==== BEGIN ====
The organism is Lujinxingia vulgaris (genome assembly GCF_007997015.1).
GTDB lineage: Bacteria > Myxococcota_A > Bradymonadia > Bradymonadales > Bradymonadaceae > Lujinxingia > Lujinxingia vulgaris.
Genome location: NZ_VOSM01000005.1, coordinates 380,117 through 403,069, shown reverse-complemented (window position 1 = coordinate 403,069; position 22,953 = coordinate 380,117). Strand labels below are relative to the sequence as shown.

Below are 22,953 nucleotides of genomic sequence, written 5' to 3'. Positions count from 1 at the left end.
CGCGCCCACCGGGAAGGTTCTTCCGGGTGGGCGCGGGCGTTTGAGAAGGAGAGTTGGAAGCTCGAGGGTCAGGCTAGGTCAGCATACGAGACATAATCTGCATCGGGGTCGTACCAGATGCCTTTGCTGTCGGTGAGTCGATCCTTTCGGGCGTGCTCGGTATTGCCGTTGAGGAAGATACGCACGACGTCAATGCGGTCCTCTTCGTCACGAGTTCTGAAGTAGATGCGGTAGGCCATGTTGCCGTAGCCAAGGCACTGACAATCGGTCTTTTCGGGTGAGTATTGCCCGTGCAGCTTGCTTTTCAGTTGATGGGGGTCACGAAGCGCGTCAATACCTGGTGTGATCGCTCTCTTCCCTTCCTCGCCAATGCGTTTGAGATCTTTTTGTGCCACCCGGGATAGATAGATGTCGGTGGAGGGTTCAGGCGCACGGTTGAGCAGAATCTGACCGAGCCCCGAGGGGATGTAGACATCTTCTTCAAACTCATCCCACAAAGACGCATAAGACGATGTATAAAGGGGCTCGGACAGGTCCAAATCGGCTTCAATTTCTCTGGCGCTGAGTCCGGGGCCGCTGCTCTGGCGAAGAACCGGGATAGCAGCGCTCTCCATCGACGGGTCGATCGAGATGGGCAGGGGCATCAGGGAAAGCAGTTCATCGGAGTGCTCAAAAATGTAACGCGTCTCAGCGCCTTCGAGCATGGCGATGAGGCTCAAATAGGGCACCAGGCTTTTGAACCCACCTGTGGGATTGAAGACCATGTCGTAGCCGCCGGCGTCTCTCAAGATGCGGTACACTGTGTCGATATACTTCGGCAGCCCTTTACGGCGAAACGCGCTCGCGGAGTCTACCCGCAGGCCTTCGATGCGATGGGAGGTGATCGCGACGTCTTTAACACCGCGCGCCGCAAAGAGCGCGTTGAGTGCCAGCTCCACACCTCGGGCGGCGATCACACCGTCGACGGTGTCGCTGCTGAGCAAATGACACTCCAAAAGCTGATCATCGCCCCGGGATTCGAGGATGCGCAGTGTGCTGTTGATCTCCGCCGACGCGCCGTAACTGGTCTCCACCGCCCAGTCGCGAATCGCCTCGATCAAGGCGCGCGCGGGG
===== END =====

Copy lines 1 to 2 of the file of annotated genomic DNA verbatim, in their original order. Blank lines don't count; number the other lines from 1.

The organism is Lujinxingia vulgaris (genome assembly GCF_007997015.1).
GTDB lineage: Bacteria > Myxococcota_A > Bradymonadia > Bradymonadales > Bradymonadaceae > Lujinxingia > Lujinxingia vulgaris.